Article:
Abstract Background Previous literature hypothesized that Winters type I are mainly characterized by a hypo-activation of dorsiflexors and type II by hyperactivation of plantarflexors around initial contact. However, it is currently not known if hemiplegic children belonging to the same Winters class really share the same muscle activation patterns, although this information might have relevant clinical implications in the patient management. Methods Gait data of 38 hemiplegic cerebral palsy children (16 Winters type I, 22 Winters type II) were analyzed, focusing on the foot and shank. A 2.5-minute walk test was considered, corresponding to more than 100 gait cycles for each child, analyzing the muscle activation patterns of tibialis anterior and gastrocnemius lateralis. The large stride-to-stride variability of gait data was handled in an innovative way, processing separately: 1) distinct foot-floor contact patterns, and for each specific foot-floor contact pattern 2) distinct muscle “activation modalities”, averaging only across gait cycles with the same number of activations, and obtaining, in both cases, the pattern frequency-of-occurrence. Findings At least 2 representative foot-floor contact patterns within each Winters group, and up to 4–5 distinct muscle activation patterns were documented. Interpretation It cannot be defined a predominant muscle activation pattern specific for a Winters group. For a correct clinical assessment of a hemiplegic child, it is advisable to record and properly analyze gait signals during a longer period of time (2–3 minutes), rather than (subjectively) selecting a few “clean” gait cycles, since these cycles may not be representative of the patient’s gait.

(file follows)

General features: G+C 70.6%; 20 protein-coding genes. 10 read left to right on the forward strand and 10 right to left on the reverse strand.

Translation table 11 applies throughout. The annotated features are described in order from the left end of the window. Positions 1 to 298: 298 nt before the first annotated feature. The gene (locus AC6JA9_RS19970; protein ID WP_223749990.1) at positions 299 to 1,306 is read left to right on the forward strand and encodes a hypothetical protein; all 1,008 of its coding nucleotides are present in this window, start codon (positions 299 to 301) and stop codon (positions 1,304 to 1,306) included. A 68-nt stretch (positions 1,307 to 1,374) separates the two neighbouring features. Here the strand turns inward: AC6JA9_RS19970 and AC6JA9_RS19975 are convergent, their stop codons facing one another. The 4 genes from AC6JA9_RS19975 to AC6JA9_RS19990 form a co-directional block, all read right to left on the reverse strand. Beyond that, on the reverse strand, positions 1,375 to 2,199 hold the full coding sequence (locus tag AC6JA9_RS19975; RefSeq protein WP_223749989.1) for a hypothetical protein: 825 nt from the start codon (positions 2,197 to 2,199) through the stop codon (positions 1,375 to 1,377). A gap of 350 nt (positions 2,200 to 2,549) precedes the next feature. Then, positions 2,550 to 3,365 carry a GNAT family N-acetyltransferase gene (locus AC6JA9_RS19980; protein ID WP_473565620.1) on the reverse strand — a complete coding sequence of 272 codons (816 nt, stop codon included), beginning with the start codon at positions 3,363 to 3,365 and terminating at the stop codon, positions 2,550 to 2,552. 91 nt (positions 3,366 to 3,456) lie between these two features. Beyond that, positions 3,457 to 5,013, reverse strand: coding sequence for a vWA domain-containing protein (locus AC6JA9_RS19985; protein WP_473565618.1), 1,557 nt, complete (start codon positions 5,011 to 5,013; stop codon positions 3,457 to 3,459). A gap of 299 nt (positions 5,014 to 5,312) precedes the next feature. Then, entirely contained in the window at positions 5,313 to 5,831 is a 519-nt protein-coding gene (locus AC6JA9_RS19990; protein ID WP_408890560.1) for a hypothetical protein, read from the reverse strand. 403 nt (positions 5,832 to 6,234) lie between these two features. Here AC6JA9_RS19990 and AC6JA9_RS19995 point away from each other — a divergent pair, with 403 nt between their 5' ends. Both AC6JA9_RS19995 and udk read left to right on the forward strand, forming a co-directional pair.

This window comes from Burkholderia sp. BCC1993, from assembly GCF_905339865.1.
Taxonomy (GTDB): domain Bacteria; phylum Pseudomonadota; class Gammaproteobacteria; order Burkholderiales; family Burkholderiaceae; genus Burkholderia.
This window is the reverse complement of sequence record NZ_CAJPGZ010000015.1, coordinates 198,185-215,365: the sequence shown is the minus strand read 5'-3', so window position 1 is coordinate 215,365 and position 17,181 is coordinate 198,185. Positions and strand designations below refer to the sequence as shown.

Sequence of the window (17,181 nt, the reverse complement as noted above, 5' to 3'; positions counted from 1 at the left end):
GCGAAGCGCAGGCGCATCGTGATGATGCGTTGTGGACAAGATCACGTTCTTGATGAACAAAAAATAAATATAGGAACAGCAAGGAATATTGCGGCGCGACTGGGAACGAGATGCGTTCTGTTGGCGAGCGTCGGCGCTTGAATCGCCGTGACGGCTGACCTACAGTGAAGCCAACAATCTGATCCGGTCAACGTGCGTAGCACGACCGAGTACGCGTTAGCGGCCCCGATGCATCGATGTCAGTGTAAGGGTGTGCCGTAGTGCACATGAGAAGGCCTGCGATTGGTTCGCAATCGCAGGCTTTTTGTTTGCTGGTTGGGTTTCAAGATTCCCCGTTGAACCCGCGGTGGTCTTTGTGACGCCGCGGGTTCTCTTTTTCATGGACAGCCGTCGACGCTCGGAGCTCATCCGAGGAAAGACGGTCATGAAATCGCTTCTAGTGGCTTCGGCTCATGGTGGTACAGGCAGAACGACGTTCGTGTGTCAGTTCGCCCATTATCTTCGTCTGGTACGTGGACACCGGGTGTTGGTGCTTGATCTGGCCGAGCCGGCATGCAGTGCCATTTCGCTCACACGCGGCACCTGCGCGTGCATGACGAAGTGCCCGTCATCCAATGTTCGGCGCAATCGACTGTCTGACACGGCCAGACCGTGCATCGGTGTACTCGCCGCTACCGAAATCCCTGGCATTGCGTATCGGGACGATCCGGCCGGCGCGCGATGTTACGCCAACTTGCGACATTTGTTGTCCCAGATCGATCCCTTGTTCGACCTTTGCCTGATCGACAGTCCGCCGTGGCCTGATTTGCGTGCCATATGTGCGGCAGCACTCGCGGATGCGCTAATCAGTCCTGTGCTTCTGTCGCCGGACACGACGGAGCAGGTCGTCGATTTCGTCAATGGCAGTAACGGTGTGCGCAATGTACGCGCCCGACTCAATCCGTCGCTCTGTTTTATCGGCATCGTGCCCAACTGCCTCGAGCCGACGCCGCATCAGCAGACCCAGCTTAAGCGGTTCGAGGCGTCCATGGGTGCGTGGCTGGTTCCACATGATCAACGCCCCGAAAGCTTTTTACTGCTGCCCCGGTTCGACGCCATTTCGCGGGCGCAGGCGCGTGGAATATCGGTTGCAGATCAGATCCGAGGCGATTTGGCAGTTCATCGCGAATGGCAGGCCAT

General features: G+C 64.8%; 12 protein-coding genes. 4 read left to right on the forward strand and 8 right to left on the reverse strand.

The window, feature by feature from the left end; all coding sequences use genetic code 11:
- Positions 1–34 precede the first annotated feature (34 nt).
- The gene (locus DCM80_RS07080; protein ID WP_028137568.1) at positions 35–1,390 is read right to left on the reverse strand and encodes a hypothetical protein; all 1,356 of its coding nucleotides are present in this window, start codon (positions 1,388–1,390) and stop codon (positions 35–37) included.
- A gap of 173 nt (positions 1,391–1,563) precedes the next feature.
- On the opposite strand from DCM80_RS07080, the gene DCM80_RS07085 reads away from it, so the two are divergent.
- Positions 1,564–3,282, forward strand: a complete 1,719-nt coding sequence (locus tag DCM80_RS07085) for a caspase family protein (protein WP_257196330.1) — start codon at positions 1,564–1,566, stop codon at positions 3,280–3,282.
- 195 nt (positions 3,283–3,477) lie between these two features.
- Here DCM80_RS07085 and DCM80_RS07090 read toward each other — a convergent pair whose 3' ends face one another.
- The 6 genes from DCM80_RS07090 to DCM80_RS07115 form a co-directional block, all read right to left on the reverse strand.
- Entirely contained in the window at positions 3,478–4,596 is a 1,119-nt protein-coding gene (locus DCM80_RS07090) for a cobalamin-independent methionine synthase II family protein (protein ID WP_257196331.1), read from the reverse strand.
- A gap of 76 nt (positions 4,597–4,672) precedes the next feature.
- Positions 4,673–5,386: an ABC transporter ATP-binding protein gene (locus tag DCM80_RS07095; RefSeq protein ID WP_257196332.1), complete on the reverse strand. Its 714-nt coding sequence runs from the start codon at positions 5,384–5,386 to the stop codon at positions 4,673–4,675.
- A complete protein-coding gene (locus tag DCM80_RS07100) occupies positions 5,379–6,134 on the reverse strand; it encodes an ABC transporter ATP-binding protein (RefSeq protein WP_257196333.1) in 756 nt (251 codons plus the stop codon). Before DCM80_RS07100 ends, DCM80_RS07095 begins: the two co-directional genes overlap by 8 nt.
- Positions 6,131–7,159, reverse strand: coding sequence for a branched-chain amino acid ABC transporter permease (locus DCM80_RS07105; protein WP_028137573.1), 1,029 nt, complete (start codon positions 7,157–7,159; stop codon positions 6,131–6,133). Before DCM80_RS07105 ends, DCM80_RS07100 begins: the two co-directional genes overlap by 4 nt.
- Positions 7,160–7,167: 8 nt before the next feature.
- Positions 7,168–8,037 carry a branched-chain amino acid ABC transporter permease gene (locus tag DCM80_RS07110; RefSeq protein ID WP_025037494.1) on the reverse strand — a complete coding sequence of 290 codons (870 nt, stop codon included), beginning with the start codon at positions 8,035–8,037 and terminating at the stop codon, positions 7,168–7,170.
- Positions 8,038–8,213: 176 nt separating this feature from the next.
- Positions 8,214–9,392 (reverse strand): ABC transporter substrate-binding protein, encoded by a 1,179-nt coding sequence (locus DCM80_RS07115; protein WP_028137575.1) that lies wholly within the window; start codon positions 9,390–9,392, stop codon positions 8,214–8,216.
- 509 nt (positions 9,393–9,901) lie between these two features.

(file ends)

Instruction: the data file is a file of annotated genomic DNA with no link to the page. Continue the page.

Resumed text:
|Titolo:||Multiple gait patterns within the same Winters class in children with hemiplegic cerebral palsy|
|Data di pubblicazione:||2015|
|Digital Object Identifier (DOI):||10.1016/j.clinbiomech.2015.07.010|
|Appare nelle tipologie:||1.1 Articolo in rivista|